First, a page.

Marine Research Findings of the VECTORS Project

This website provides access to the research results of the VECTORS project, which can be used to support marine management decisions, policies and governance as well as future research and investment. VECTORS was a large scale project that brought together more than 200 expert researchers from 16 different countries. It examined the significant changes taking place in European seas, their causes, and the impacts they will have on society.

A spatial typology for the sea

Marine spatial planning (MSP) has a need for spatial delimitation and for the identification of spatial classes. Maritime regionalism has a long tradition and is part of many policy documents but with confusion and a lack of accuracy. This is a weakness in the implementation of marine spatial planning which has a strong need for the delimitation of spaces in various ways. MSP needs not only defined spaces where administrative processes can be handled efficiently, it has a need also for meaningful delimitations of planning areas based on spatial characteristics, spatial connectivity and on relations between areas. In land based planning spatial typologies are often key building blocks in developing plans and policies. Not only do the aims and visions but partly also the tools and mechanisms of spatial planning differ depending on the character of the area worked with. MSP has yet no commonly recognised categories such as these.

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The results show that the idea of a spatial typology is applicable and has a value for Marine Spatial Planning.

It was considered that the typology should draw together as comprehensively as possible information related to the spatial distribution of anthropogenic uses and claims on the sea itself, environmental impacts associated with human activity and indicators of land based pressures on the marine environment such as population and maritime employment. Spatial planning on land often works with different sets of planning visions and goals depending on the type of space which is being worked with. Linked to this is often the definition of threshold values for each spatial category, e.g. for the type of activity within a certain space and for its intensity. In principle this concept could also be applied to marine space using the approach shown in this study. Ideally this would entail the development of a spatial typology on a larger scale based on more detailed spatial data. For the Baltic, such data is partly available at a local and regional level but not at a sea-wide level so both the scale and the quality of data used here lead to fuzziness regarding the categories of spatial boundaries. Small sub-spaces might be hidden due to generalisation. However, this issue is not unique to the sea, and indicates the case for typology development appropriate to different spatial scales of planning and management activity.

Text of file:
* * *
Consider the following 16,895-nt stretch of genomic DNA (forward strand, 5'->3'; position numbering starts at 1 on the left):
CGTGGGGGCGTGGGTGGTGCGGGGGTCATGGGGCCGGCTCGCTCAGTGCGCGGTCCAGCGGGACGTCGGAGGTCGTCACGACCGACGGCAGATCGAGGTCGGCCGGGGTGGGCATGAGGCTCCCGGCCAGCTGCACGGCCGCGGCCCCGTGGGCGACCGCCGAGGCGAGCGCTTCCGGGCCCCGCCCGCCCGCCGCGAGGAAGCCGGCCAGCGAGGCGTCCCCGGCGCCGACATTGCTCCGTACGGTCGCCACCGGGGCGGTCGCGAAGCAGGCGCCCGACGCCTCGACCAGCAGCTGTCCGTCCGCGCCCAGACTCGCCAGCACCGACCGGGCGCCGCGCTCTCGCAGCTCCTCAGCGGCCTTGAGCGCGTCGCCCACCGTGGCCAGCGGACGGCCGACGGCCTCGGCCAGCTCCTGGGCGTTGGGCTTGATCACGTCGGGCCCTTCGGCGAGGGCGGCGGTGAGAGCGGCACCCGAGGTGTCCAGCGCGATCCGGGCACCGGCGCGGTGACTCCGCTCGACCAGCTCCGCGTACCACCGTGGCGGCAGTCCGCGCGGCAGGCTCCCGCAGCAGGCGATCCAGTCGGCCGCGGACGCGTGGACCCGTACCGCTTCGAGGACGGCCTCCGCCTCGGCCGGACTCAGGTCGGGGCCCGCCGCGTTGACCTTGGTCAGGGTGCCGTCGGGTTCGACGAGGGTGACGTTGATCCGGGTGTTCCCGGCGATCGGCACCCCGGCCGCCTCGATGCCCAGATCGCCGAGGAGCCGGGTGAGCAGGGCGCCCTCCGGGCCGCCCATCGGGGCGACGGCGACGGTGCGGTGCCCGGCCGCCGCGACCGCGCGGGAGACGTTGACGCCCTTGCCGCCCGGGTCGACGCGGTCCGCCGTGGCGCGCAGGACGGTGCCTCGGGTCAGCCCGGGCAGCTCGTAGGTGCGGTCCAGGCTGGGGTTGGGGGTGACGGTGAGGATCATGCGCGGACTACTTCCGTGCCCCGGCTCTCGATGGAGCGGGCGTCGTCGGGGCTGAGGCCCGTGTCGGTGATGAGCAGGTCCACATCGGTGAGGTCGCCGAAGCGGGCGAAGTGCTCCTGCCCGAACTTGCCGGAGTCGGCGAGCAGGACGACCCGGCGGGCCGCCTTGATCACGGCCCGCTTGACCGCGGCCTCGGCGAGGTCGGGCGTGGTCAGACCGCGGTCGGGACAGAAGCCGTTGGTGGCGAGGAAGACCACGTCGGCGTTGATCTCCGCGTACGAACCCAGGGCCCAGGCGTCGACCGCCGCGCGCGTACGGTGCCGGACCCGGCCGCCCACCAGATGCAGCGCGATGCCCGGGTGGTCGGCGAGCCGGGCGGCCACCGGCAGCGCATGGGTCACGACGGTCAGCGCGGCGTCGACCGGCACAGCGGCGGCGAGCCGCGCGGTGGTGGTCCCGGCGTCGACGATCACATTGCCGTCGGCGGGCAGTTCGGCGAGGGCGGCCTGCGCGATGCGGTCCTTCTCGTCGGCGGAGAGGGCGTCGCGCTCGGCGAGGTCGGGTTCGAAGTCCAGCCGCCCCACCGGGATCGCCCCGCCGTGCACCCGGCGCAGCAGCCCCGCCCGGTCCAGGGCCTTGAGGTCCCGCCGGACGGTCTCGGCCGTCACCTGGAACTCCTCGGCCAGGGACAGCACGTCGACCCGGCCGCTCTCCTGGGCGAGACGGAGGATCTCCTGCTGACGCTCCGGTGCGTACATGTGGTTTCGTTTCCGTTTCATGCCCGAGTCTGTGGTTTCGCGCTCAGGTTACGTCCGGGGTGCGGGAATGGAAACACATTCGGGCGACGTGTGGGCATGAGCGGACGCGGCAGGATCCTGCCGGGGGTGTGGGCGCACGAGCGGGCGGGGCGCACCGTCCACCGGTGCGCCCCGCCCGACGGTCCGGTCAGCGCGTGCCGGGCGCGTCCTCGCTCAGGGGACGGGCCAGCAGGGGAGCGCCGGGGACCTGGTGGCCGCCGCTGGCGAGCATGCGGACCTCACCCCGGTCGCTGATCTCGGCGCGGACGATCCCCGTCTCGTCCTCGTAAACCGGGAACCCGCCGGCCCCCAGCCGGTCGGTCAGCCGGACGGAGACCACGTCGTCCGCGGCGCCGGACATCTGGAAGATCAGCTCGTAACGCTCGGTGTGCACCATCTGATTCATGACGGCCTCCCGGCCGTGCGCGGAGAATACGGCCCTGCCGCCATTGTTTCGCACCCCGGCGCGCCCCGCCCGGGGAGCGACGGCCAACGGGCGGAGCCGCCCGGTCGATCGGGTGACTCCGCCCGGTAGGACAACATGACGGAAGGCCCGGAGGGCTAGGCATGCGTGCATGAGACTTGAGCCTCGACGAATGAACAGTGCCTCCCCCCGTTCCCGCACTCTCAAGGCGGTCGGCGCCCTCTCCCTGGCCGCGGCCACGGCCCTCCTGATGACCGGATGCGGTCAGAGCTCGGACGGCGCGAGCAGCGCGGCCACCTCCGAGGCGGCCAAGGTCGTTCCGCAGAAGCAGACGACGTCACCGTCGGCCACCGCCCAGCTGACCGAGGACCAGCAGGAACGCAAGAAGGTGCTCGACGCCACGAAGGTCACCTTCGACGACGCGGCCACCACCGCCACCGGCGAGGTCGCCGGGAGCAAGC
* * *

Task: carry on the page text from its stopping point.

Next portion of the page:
Although this study focuses on the Baltic Sea, the approach used here to identify a spatial typology could be used elsewhere for seas worldwide.

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Seven different spatial classes have been identified.

The results of this study show that different spatial categories exist in the Baltic Sea on a macro-regional level. These categories can be defined by the type of anthropogenic activities on and in the sea, by the intensity of these activities, by environmental impacts on the marine environment as well as by the spatial connectivity of sub-spaces with other spaces. For the Baltic Sea the analysed data sets indicate the existence of seven spatial categories from barely used wilderness to an intensively used regional hub. Further spatial categories identified in this study are rural areas, transport corridors, local hubs, and transition zone. Interestingly, virtually all the identified spatial categories are transnational in character with local hubs being the only exception. From a managerial point of view this supports the call for cross-border Marine Spatial Planning (MSP) as formulated in the EU framework directive on Maritime Spatial Planning.

Continuous spaces with consistent features ask for joint planning and management approaches beyond administrative borders. In addition, the identified spatial typology suggests the existence of a macro-regional system of sub-spaces on a pan-Baltic level. This spatial system is finely graduated and covers a large range from nearly untouched areas via rural space and transport corridors to hubs of macro-regional importance. Most spatial categories extend over more than two EEZ borders and provide services for several countries. Such a system calls for joint approaches of all riparian countries.

Relevance for Policy:
  • Directive on Maritime Spatial Planning and Integrated Coastal Management (forthcoming)
  • Integrated European Maritime Policy (IMP)
  • Marine Strategy Framework Directive

Lead Author:

Holger Janßen
(holger.janssen@ionospam-warnemuende.de)
Leibniz Institute for Baltic Sea Research (IOW)
Date of research: February 2013

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Co-existence in busy seas: the primary sectors 

Develop risk assessments leading to best practice

Dogger Bank: stakeholder and policy-maker needs 

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This project has received funding from the European Union’s Seventh Framework Programme for research, technological development and demonstration under grant agreement no 266445
© Vectors 2015. Coordinated by Plymouth Marine Laboratory.